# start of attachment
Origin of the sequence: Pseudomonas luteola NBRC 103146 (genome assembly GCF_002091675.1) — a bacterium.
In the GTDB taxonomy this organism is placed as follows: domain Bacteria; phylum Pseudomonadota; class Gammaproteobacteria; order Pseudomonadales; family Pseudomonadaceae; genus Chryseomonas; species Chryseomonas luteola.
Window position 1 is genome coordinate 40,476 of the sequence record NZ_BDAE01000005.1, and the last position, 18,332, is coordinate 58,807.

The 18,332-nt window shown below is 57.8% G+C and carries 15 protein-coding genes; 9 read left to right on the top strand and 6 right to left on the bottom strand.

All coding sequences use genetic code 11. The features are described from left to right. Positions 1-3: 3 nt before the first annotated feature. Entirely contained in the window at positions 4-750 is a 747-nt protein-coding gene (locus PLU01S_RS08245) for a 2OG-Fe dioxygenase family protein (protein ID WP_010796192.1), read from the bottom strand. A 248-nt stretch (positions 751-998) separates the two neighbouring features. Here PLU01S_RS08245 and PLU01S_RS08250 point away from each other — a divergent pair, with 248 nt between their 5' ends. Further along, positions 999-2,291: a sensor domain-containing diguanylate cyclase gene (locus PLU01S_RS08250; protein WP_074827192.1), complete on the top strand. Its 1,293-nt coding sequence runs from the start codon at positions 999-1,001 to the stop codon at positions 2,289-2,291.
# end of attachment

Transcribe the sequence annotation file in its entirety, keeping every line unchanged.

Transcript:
Origin of the sequence: Pseudomonas luteola NBRC 103146 (genome assembly GCF_002091675.1) — a bacterium.
In the GTDB taxonomy this organism is placed as follows: domain Bacteria; phylum Pseudomonadota; class Gammaproteobacteria; order Pseudomonadales; family Pseudomonadaceae; genus Chryseomonas; species Chryseomonas luteola.
Window position 1 is genome coordinate 40,476 of the sequence record NZ_BDAE01000005.1, and the last position, 18,332, is coordinate 58,807.

The 18,332-nt window shown below is 57.8% G+C and carries 15 protein-coding genes; 9 read left to right on the top strand and 6 right to left on the bottom strand.

All coding sequences use genetic code 11. The features are described from left to right. Positions 1-3: 3 nt before the first annotated feature. Entirely contained in the window at positions 4-750 is a 747-nt protein-coding gene (locus PLU01S_RS08245) for a 2OG-Fe dioxygenase family protein (protein ID WP_010796192.1), read from the bottom strand. A 248-nt stretch (positions 751-998) separates the two neighbouring features. Here PLU01S_RS08245 and PLU01S_RS08250 point away from each other — a divergent pair, with 248 nt between their 5' ends. Further along, positions 999-2,291: a sensor domain-containing diguanylate cyclase gene (locus PLU01S_RS08250; protein WP_074827192.1), complete on the top strand. Its 1,293-nt coding sequence runs from the start codon at positions 999-1,001 to the stop codon at positions 2,289-2,291.